Of course, a column length of over #15*m# is unrealistic; 1 atmosphere's pressure can only support a mercury column #"760 mm Hg"# high. Part of the reason we use mercury manometers (and mercury is (i) dangerous, and (ii) difficult to clean up if spills occur, which they always do), is that the column length that an atmosphere's pressure pushes up, i.e. #"760 mm Hg"#, is a very convenient measurement.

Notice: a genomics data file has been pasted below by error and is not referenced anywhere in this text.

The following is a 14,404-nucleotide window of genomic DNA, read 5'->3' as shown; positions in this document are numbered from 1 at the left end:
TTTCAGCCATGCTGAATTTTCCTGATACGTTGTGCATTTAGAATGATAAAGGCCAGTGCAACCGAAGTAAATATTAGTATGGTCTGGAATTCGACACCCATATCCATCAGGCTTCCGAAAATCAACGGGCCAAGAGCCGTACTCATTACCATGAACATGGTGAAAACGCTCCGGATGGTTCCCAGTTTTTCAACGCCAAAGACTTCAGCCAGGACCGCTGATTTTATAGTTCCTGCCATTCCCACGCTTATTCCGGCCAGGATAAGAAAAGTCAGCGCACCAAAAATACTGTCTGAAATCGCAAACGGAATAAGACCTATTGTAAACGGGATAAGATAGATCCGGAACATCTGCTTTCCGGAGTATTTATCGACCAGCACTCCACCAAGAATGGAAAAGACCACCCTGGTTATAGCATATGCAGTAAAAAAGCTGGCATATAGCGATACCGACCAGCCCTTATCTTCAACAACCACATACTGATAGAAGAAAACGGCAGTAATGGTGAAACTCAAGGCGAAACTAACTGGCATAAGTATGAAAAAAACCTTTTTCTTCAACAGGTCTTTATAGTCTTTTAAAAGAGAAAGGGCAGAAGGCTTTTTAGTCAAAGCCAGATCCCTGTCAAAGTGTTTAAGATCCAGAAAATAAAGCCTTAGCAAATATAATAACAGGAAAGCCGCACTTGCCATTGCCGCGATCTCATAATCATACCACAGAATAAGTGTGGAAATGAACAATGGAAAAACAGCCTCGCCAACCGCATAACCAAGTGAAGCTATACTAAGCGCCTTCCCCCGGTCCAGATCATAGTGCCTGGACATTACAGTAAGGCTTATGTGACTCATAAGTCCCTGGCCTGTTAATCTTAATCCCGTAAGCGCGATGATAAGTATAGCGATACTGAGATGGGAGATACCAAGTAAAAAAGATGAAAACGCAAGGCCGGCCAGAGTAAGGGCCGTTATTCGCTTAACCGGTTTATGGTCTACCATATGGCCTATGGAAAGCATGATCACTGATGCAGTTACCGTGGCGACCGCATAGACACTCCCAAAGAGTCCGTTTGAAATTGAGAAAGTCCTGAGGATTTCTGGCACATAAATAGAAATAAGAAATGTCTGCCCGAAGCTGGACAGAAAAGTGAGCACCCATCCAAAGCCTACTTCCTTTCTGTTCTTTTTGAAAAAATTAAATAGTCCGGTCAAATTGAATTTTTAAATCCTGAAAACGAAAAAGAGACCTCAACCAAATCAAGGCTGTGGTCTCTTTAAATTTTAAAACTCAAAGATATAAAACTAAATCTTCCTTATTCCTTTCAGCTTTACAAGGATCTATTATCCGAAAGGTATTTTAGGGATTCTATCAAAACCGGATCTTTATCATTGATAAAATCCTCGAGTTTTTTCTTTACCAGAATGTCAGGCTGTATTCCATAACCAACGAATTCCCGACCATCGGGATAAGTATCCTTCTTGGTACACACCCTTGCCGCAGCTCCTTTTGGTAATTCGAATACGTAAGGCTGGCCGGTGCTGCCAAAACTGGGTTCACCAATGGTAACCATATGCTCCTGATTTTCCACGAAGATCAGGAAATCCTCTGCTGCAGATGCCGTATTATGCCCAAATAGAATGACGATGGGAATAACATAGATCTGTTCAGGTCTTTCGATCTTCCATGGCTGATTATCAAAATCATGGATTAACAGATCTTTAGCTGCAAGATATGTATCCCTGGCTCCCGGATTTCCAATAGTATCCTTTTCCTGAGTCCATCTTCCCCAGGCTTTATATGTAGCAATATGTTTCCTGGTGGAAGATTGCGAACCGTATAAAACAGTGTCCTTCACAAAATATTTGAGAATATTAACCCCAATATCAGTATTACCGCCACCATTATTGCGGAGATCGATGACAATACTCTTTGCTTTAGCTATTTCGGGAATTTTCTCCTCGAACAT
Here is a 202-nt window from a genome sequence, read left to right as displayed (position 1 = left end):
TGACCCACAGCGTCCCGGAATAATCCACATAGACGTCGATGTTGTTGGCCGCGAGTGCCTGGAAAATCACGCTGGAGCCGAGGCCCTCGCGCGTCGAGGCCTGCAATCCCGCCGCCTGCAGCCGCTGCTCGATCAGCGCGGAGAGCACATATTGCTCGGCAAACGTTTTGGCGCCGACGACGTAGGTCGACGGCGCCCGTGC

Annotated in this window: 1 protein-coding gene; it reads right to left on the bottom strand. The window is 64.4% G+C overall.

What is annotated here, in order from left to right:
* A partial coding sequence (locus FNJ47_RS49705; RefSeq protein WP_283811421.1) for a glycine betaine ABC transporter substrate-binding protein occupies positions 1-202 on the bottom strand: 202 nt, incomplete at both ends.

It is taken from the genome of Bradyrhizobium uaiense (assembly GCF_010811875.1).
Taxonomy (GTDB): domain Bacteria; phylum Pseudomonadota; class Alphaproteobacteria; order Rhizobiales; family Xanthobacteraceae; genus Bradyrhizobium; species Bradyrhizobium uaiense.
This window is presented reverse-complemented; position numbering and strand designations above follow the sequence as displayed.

I can remember in the older days, that some labs had mercury manometers attached to a vacuum distillation. You could bleed in inert gas so that the vacuum was raised from full, and you could distill at a higher pressure, i.e. #"10 mm Hg"# rather than full vacuum.